Representing DW Akademie, the media wing of the German public broadcaster, Roslyn Moore emphasised media and information literacy as essential to countering the spread and impact of disinformation. She suggested that this education should be counted as one of “our basic literacies… if you want to be an engaged, active citizen.” The Akademie has embraced the UNESCO definition of media literacy, a thorough account of digital empowerment which includes not only the ability to access information but also the capacity to analyse it, understand its underlying agenda and, importantly, participate actively in its creation. “Ultimately, what we want is for [people] to be able to fight for their rights,” she stressed. In pursuit of this goal, the Akademie has successfully lobbied the education ministries of Cambodia and Palestine to incorporate media literacy into the educational curricula, developed media expert networks and created journalist training programmes in media literacy. Mirroring the panel’s concerns, she called for an enabling rather than reactive approach to misinformation. “The idea”, she said, “is to strengthen the ability and level of citizens before looking at regulation… from my experience, it’s normally led to the crackdown on freedom of expression and a crackdown on journalists.”
Expanding on this theme, Padraig Hughes of the Media Legal Defence Initiative explained his organisation’s focus on “challenging legislation that introduces provisions that seek to regulate fake news and a range of other issues relating to the cyber world.” Many recent legislative measures “relating to preventing electronic crimes or cybercrime acts… contain some very problematic provisions from our perspective,” he stated, “which will have a serious impact on freedom of expression.” The issue, he elaborated, is that much of this regulation is “vague and over broad in the sense that it doesn’t comply with well-established freedom of expression standards.” He also highlighted the similarity of these legislative provisions to measures that were introduced during the “war on terror” in terms of “loose language” that permits abuse of power.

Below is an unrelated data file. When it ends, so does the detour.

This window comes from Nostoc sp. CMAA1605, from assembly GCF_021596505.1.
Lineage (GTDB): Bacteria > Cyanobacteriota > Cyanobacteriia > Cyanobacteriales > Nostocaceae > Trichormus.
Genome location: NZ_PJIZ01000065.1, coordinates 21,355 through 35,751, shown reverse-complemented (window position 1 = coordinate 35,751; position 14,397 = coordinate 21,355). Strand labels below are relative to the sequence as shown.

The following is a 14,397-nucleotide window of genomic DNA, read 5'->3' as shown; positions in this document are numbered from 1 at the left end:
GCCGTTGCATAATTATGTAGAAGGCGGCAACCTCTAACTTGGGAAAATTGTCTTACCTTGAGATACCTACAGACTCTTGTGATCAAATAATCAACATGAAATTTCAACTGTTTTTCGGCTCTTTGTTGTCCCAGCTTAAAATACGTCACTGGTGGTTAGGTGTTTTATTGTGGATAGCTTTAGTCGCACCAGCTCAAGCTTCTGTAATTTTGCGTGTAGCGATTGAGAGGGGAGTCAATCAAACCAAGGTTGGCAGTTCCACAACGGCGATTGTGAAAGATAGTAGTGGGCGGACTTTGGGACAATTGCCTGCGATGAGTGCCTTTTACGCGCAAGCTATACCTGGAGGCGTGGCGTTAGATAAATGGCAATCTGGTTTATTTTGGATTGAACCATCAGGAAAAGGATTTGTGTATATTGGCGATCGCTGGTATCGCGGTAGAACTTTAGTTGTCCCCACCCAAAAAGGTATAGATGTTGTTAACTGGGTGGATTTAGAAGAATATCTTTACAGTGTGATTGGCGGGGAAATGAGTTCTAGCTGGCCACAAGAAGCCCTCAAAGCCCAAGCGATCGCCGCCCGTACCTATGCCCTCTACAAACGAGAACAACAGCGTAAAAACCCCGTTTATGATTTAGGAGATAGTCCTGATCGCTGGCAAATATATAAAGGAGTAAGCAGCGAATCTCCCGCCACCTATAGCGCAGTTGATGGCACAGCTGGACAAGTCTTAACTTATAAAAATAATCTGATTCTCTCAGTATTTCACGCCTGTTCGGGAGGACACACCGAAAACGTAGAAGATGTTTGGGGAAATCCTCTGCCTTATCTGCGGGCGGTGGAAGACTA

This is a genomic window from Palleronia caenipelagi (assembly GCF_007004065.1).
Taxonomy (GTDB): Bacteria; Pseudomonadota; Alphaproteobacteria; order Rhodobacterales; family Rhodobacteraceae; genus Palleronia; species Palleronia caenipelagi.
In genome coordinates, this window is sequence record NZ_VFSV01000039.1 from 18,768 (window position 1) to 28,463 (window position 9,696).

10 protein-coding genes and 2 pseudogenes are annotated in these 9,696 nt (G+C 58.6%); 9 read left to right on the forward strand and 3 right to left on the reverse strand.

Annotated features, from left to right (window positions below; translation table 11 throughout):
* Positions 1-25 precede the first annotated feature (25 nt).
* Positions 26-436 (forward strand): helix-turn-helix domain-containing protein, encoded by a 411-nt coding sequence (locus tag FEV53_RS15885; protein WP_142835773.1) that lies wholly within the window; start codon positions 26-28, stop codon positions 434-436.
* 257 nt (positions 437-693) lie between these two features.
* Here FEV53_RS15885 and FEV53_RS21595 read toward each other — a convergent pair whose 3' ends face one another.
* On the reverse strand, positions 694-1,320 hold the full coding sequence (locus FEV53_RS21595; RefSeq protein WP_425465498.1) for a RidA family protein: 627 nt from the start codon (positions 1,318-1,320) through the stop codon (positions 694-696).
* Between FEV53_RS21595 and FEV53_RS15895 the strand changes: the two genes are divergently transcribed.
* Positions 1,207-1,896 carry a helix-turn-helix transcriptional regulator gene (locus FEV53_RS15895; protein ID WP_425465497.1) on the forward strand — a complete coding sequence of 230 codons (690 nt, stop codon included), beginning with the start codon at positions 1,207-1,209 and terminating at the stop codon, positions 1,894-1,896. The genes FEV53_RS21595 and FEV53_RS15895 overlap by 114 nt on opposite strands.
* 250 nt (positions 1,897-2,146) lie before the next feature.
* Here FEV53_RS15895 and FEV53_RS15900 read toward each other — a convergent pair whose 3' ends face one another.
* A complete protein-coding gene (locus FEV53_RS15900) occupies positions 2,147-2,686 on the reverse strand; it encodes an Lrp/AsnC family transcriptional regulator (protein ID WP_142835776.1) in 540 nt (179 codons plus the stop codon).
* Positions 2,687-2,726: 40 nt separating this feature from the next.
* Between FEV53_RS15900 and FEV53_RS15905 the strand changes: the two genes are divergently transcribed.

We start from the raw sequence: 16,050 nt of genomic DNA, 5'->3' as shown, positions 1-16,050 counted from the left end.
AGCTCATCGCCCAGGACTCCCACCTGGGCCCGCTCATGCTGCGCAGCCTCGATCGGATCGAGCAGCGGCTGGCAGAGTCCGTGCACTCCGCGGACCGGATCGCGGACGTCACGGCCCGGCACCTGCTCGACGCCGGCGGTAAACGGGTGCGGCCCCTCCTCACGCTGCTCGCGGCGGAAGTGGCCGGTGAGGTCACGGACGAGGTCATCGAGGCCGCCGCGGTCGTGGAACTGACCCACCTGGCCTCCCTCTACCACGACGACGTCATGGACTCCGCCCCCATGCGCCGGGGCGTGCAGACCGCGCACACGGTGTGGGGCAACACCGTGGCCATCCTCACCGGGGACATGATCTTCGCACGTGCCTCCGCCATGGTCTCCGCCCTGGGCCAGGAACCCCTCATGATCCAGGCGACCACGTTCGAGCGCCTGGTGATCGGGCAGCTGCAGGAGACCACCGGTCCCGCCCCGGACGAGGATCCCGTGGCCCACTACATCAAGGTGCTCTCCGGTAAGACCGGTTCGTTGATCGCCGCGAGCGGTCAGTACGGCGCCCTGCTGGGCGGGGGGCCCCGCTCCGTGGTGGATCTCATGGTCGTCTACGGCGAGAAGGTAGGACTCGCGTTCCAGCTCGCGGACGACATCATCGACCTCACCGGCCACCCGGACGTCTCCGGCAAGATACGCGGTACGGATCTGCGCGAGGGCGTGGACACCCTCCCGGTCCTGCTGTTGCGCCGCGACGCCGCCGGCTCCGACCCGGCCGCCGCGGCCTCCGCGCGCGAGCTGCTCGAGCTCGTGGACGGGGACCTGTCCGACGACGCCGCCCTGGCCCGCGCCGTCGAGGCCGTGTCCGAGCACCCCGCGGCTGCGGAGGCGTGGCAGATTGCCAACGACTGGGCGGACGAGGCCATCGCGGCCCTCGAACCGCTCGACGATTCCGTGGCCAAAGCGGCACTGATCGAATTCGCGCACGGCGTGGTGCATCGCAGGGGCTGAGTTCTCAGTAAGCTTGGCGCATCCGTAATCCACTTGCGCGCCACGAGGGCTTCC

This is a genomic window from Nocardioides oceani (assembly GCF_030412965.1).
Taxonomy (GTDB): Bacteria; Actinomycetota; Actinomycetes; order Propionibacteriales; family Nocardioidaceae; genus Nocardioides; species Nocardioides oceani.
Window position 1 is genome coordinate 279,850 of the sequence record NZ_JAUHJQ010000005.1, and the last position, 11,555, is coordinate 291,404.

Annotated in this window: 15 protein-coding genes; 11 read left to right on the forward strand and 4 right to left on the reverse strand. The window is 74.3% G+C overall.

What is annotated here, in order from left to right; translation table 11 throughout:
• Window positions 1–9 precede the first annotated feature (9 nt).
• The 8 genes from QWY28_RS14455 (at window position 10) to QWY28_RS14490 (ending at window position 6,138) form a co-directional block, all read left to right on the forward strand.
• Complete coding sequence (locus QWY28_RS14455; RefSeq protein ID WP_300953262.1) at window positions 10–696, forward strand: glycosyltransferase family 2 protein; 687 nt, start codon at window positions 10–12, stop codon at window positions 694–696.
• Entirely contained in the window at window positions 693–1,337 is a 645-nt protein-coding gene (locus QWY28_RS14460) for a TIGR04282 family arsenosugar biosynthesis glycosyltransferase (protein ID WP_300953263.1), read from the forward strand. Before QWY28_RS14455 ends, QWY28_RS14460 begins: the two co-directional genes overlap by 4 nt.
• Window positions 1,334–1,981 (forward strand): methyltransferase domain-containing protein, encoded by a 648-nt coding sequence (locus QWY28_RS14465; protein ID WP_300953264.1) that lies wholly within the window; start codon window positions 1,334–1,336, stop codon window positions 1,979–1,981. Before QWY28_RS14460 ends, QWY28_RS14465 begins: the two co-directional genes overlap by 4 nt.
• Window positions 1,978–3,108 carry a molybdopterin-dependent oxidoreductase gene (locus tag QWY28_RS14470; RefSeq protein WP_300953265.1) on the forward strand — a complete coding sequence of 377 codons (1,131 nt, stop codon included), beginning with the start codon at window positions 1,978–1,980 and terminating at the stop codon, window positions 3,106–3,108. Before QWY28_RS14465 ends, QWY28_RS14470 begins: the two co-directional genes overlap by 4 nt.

What ultimately emerged from the conversation was the need for broader responses to legislative overreach and online restriction. As Hughes remarked, “What we've seen in the studies of this is that really strong coalitions and civil society and different players in the system are the way to go. It's much better to try to build a movement of concerned actors” than to take on the task of oversight alone.
But beyond this question of resisting problematic regulation, the pervasive and, at times, profoundly harmful effects of disinformation remain. And responding to this challenge will require a more fundamental shift in our relationship to the internet and to each other. As Danasekar emphasised, "Attitudinal change is a must, because otherwise, however we initiate counter programmes to eradicate disinformation or misinformation, people still want to believe it as true information.”
And yet, despite the political tensions which stoke these “fake news” campaigns and the increasing sophistication of online manipulation tactics, we still have the ability, as Moore stated, to “give people good enough critical analysis skills so that they know what to look out for.” While it may not be a “silver bullet”, it is an important start.